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  1. #1

    Question Waders for less than $150

    I've never really used waders and I dont know the first thing about them. What is the best pair of waders I can get for under $150? Is it even worth buying waders that cheap?

    I only fish on days that end in Y.

  2. #2

    Default Re: Waders for less than $150

    Yes, it is... and these come with a 100% satisfaction guaranty, no questions asked return or exchange... pretty hard to beat.

    They also make a great boot that was designed specifically to beat the invasive species problems we have around here, and other parts of the country/world. Order them 2 sizes larger than your street shoes (2.5 if you wear a half size) because they run small.
    ... But a lifelong journey.

    I choose fly rods the same way I do women, motorcycles, and cowboy boots...
    go with what ever feels good, and keep on hand as many as I can afford

  3. #3
    Join Date
    Nov 2008
    Upper Mojave Desert

    Default Re: Waders for less than $150

    In a catalog from The Fly Shop they state the Redington breathable is the best that they've seen for around a hundred dollars. Might be worth checking.

  4. #4
    Join Date
    Jul 2008
    quiet corner, ct

    Default Re: Waders for less than $150

    I've had a pair of the Cabela's Dry-Plus bootfoots three years
    No problems

    I don't wear them all the time though,they're in a 'rotation' with 3 or 4 other pairs.
    Neoprenes, old 'fly weights', hip boots ...and out of those, I probably use the canvas hippers the most

    All depends on the situation
    The simpler the outfit, the more skill it takes to manage it, and the more pleasure one gets in his achievements. --- Horace Kephart

  5. #5
    Join Date
    Jun 2009
    Berks, PA
    Blog Entries

    Default Re: Waders for less than $150

    I don't use waders all the time, but I got a pair of Cabela's 3mm neoprenes that are really nice for about $50. They can get a little warm in the summer, but then I usually just wear sandals and shorts. You would have to buy boots for these. I just went out to Walmart and bought some sturdy rubber boots. It works for me.

  6. #6

    Default Re: Waders for less than $150

    I have the Orvis Clearwater Endura wader...which happens to be on sale right now.
    It's not the heat, it's the stupidity.
    What manner of jackassery will I be subjected to today?

  7. #7
    Join Date
    Jun 2008

    Default Re: Waders for less than $150

    Just keep in mind that waders come in a couple different materials, now mostly neoprene or "breathables" and mostly 2 styles:

    Bootfoot, with molded boots built in.

    Stocking foot, which require wading shoes that go on over the "stocking feet".

    I have a couple different ones. The neoprene style can be real hot in the summer and you'll probably end up wet from sweat. But they offer good insulation in cold water and are pretty tough. I have a cheap pair of Hodgemans that get just thrown in the truck and have lasted for years. They're also heavy and bulky compared to breathables which could be an issue if you plan on flying with them.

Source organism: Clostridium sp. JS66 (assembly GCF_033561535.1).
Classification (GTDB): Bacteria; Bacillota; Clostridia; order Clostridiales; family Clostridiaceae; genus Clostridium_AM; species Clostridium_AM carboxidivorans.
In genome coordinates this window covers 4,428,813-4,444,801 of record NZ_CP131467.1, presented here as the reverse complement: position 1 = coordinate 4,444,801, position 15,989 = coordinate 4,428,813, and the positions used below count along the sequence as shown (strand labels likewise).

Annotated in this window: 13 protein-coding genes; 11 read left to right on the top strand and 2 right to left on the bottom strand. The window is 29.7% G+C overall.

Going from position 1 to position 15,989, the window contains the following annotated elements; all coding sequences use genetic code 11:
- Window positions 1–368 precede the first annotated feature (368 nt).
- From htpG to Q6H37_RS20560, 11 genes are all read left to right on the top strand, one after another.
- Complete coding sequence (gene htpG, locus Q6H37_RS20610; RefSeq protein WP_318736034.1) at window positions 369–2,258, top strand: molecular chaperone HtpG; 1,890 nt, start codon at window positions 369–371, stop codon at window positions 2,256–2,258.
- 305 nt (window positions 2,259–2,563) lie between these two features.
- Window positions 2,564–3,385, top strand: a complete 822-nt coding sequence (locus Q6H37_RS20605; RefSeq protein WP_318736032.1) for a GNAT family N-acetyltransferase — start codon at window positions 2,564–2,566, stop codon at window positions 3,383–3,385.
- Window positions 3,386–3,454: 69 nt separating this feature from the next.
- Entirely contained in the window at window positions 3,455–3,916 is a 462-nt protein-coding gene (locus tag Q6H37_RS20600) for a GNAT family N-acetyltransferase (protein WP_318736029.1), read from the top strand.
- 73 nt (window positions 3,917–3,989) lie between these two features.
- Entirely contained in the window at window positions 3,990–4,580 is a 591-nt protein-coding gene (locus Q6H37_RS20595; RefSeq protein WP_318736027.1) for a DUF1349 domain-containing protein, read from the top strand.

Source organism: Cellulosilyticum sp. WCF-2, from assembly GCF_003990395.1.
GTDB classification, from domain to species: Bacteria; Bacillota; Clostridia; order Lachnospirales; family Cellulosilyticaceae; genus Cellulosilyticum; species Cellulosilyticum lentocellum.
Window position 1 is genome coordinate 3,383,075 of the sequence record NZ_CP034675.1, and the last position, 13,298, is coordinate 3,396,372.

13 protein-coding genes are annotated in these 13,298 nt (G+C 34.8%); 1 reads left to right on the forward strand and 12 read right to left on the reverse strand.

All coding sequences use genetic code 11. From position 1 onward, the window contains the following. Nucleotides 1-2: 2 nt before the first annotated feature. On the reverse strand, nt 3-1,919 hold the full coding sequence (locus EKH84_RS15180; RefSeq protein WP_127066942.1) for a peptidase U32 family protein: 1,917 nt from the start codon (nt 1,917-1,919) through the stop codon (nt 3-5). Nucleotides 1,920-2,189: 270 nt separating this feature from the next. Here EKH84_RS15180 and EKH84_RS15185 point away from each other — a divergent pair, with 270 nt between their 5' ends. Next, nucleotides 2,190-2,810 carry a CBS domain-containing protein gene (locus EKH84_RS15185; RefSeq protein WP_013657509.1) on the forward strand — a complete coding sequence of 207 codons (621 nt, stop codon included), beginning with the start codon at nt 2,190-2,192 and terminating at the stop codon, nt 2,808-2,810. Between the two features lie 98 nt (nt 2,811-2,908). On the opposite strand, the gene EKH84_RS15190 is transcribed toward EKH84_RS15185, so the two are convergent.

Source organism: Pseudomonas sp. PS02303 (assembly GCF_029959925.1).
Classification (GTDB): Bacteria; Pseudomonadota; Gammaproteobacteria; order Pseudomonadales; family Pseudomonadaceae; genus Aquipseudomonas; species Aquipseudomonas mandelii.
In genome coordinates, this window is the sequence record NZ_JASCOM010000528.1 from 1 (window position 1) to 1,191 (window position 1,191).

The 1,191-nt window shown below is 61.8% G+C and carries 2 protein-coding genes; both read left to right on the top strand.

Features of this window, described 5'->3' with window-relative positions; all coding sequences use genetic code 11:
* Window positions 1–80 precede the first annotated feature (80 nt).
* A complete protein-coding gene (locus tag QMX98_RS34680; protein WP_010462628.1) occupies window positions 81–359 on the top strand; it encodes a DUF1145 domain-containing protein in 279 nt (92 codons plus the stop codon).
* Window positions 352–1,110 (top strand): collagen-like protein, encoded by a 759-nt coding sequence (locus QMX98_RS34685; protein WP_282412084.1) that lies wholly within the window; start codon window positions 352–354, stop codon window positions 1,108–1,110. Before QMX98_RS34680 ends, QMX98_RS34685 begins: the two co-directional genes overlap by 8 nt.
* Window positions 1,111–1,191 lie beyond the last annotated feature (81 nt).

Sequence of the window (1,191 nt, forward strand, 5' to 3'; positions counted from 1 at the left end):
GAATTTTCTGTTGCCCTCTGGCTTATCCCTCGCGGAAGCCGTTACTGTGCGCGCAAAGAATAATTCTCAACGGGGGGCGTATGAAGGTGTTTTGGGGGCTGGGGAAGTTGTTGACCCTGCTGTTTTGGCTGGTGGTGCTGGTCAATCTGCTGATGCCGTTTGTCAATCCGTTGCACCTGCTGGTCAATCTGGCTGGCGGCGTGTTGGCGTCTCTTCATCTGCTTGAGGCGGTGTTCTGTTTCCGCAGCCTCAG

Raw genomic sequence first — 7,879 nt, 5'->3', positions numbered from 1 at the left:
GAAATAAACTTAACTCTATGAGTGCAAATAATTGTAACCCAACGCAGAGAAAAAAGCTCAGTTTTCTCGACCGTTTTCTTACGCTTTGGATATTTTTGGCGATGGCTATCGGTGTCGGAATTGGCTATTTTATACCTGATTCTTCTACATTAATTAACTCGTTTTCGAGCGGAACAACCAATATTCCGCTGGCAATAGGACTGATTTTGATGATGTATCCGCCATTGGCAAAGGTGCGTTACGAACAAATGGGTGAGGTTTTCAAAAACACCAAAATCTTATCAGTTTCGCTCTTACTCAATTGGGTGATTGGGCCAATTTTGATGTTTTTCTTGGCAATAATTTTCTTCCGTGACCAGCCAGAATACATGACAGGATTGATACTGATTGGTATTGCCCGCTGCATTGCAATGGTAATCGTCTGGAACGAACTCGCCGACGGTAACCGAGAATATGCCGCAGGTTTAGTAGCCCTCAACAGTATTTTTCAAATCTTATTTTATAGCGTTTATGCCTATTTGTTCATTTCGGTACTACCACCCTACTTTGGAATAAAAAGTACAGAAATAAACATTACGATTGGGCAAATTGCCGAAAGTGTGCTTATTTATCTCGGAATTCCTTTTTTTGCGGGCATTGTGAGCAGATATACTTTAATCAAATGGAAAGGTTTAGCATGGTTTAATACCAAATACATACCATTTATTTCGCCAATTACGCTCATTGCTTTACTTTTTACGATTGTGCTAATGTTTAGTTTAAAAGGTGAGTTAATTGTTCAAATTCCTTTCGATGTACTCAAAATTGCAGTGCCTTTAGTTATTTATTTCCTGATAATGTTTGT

Breathables are the lightest, and real comfortable to wear in all seasons, (wear layers of synthetic fleece etc in cold weather). Because some of these have problems with seams leaking, look for brands (or stores like LL Bean or Cabelas) that offer a lifetime guarantee, even on the less expensive models so you can get a repair/replacement if they spring a leak.

    Bootfoot waders are convenient, easy on and off, and are great for areas like sandy beaches, and because they don't require wading shoes, can be less expensive for comparable models. They can be a pain to walk in for long distances, and offer a lot less ankle support than stocking foot + wading shoes, and can be a pain if you fish in muddy streams where you may be constantly pulling your foot out of the boots.

    Stocking foot waders require wading shoes, offer more ankle support and are great for rocky streams, walking long distances, chafe less, and are generally a lot more comfortable than bootfoot waders. They tend to fill up with sand though if you fish sandy beaches and might be a bit more expensive in total since you'd need to add the cost of wading shoes.

    But no matter what type or style you get, waders are a big help to access the stream and get out from shoreline trees and brush and will probably give you more options for backcasting when the water gets too cold for wet wading, and will extend your season if you live in most areas of the country.

    Another potential complication is the spread of invasive species like Didymo also called "rock snot". This has led to a ban of felt soled waders/or wading shoes on some waters, and there are now new synthetic rubber type soles that are said to be good for gripping rocks etc if you fish where the footing is treacherous. If you fish these types of streams, I'd look into these newer type soles (on either boot foot or wading shoes +stocking foot waders) because more and more waters are banning felt.

    Good luck and keep asking questions if you have them.


  8. Default Re: Waders for less than $150


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